Education officials have consistently lobbied lawmakers for greater investment into professional development, citing it as a key factor in promoting effective teaching. The most recent teacher of the year was also selected, in part, due to her efforts as a peer mentor.

Martell Menlove, state superintendent of public instruction, said he was not surprised by the report's finding, adding that it aligns with the requests made of lawmakers by the education community.

"I think that it's consistent with what we have said to this task force about what schools in Utah need," he said.

Kroes similarly said the report does not present shocking information, but lends support to the decisions being made in the state.

"It does tend to reinforce what’s being talked about," Kroes said of the report. "I think what this research does is help people understand that these are indeed strategies that are working in other places. They're not just ideas that people have come up with in Utah."

Kroes said the consistencies between the report's findings and what is currently being discussed by Utah lawmakers could embolden policymakers. He said in Utah there is often a reticence to appropriate funding into new and unproven programs, but in many cases the success of other states was supported with bold investments by lawmakers.

"When these initiatives were adopted, they all cost money and money was put into adopting them," he said. "We seem to be fond, in Utah, of trying to do things without much money."

Menlove said it would be difficult for Utah schools to further develop initiatives like early childhood intervention, peer mentoring, professional development and counseling without funding.

"Most of those things require some additional resources to move forward with," he said of the initiatives identified by the Utah Foundation report.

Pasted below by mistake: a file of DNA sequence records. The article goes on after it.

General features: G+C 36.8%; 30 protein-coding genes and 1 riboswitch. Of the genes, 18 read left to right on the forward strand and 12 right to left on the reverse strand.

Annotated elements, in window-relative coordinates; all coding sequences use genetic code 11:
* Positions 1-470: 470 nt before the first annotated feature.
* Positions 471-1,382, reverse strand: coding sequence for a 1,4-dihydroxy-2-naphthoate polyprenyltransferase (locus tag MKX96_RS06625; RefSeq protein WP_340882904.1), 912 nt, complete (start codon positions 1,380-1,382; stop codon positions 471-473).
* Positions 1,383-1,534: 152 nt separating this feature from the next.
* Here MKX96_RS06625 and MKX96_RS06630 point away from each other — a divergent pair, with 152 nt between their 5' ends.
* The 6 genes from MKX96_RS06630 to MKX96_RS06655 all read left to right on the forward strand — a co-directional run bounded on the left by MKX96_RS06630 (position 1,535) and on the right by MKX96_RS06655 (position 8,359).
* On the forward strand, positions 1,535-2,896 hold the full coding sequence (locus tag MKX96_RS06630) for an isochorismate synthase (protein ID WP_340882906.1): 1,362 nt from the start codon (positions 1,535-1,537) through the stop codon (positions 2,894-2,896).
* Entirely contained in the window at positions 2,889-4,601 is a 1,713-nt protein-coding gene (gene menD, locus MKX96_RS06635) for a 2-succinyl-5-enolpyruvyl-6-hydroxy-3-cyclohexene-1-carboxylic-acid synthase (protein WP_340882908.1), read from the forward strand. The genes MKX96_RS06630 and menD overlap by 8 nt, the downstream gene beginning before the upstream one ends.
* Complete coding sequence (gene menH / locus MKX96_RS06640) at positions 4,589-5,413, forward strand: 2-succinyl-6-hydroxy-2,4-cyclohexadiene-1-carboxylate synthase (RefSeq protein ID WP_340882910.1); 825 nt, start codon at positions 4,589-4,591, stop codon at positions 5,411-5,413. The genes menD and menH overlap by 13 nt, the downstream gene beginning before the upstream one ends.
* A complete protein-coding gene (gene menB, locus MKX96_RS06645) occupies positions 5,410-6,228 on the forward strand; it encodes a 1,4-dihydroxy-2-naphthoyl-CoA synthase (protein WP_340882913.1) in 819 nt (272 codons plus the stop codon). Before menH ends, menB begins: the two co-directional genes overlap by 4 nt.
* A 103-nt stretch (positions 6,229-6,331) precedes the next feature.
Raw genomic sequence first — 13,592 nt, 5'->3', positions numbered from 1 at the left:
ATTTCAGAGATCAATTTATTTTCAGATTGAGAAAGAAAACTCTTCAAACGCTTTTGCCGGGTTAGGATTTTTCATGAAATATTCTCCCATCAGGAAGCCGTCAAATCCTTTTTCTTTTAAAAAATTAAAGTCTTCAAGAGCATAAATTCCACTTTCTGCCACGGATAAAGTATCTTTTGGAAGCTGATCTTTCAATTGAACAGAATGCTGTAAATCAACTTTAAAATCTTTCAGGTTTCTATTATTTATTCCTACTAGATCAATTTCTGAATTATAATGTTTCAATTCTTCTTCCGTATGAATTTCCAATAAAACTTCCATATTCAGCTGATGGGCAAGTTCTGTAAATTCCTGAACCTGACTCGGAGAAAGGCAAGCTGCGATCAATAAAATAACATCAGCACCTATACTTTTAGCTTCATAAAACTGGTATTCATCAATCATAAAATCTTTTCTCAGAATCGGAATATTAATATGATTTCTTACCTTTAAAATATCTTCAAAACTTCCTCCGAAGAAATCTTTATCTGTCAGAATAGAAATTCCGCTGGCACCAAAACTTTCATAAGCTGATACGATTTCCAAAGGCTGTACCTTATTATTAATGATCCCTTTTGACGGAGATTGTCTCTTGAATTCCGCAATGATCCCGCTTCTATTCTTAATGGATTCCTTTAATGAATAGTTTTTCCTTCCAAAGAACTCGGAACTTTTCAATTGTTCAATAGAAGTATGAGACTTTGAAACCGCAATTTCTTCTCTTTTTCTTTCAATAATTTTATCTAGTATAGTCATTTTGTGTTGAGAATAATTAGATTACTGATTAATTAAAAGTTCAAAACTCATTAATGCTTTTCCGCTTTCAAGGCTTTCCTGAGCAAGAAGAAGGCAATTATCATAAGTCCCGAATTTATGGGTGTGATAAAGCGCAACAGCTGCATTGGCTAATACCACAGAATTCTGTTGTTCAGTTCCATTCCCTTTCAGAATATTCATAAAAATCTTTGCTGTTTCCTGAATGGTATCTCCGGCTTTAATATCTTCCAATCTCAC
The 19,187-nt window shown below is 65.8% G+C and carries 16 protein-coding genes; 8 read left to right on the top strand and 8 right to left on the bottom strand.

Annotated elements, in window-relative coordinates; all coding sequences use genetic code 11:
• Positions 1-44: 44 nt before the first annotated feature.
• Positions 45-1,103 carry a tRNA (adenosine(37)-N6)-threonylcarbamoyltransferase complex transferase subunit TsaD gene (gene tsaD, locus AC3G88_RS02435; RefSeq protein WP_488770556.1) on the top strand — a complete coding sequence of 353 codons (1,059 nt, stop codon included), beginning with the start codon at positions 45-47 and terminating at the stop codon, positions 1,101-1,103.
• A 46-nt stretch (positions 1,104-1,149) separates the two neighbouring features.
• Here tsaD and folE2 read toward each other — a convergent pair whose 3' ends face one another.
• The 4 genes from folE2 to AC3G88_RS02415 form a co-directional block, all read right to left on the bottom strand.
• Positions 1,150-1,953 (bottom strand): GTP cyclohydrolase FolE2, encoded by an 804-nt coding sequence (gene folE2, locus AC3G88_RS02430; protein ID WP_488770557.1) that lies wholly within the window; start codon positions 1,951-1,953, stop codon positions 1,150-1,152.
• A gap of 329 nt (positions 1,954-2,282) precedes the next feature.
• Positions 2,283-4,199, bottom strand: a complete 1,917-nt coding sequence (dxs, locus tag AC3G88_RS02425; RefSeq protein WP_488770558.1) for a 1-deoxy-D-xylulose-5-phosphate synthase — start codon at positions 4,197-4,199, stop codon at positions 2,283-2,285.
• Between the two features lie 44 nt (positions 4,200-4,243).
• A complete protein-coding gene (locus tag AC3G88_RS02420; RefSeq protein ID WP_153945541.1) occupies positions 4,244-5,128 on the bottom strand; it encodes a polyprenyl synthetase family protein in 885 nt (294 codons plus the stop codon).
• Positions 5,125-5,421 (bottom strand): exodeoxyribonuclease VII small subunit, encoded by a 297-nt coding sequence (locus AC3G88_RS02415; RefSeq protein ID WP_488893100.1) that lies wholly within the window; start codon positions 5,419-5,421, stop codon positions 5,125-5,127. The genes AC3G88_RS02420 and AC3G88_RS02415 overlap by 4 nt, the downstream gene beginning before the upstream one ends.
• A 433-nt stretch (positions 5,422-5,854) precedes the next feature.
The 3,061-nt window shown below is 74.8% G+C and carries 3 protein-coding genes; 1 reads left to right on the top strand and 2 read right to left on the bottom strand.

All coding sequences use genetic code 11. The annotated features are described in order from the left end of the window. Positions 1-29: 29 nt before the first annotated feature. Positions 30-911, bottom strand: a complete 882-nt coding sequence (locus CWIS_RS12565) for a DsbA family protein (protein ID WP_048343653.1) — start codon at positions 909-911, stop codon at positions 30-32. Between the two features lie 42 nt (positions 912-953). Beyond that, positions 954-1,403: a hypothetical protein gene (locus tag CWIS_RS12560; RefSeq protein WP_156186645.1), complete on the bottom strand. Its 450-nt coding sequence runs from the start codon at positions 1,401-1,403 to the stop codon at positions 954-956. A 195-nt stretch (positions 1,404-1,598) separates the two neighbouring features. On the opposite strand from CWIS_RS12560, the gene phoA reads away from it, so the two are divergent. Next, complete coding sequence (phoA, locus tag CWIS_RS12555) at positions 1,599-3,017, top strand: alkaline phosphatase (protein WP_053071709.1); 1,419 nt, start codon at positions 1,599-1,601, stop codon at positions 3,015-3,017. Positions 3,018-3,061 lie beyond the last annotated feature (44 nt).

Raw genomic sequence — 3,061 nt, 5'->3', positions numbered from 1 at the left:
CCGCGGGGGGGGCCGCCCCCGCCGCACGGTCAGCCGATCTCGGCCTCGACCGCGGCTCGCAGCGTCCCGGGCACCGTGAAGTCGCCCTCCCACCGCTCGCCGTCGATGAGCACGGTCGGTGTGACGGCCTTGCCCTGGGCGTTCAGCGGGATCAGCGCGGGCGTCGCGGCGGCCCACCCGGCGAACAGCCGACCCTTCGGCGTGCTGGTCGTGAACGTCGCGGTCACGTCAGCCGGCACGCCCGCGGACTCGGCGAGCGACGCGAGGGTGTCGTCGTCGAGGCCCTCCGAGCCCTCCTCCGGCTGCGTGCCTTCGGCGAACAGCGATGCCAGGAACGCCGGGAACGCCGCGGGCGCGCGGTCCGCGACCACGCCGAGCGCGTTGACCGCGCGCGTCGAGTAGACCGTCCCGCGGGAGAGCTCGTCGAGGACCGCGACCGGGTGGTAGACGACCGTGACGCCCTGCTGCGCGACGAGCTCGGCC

Utah currently has the lowest per-pupil spending in the nation. A recent proposal by Sen. Pat Jones, D-Holladay, would raise roughly $400 million in ongoing funding for schools, but at the expense of a state income tax exemption that benefits large families.

Her proposal received some tentative support when presented to an interim committee last week, but several lawmakers suggested a non-binding public vote would be necessary before Utah's tax-averse Legislature would feel comfortable voting for the bill.

At Tuesday's meeting of the Education Task Force, Sen. Stuart Reid, R-Ogden, said the Utah Foundation report adds support to what lawmakers have heard from educators throughout the year. He suggested that the task force begin to look at recommended legislation that aligns with improving student performance.

"There is an overlap and it’s quite a tight overlap of several factors that make a difference in the classroom for student achievement," Reid said. "I think we’re finally getting to the place where they are identifiable and there is beginning to develop consensus around those that have been identified."

Sen. Stephen Urquhart, R-St. George, agreed, suggesting that moving forward lawmakers focus their discussion on high school graduation rates and fourth- and eighth-grade math and reading scores.

"I don’t think this (report) is shocking and surprising to anyone," he said. "These are discussions that we’ve had ongoing. It seems to be ratified by a lot of the testimony we’ve taken."

Menlove said Urquhart's comments are consistent with the recent budget request of the State School Board, which identified secondary math and elementary reading as its first and second funding priorities heading into the upcoming legislative session.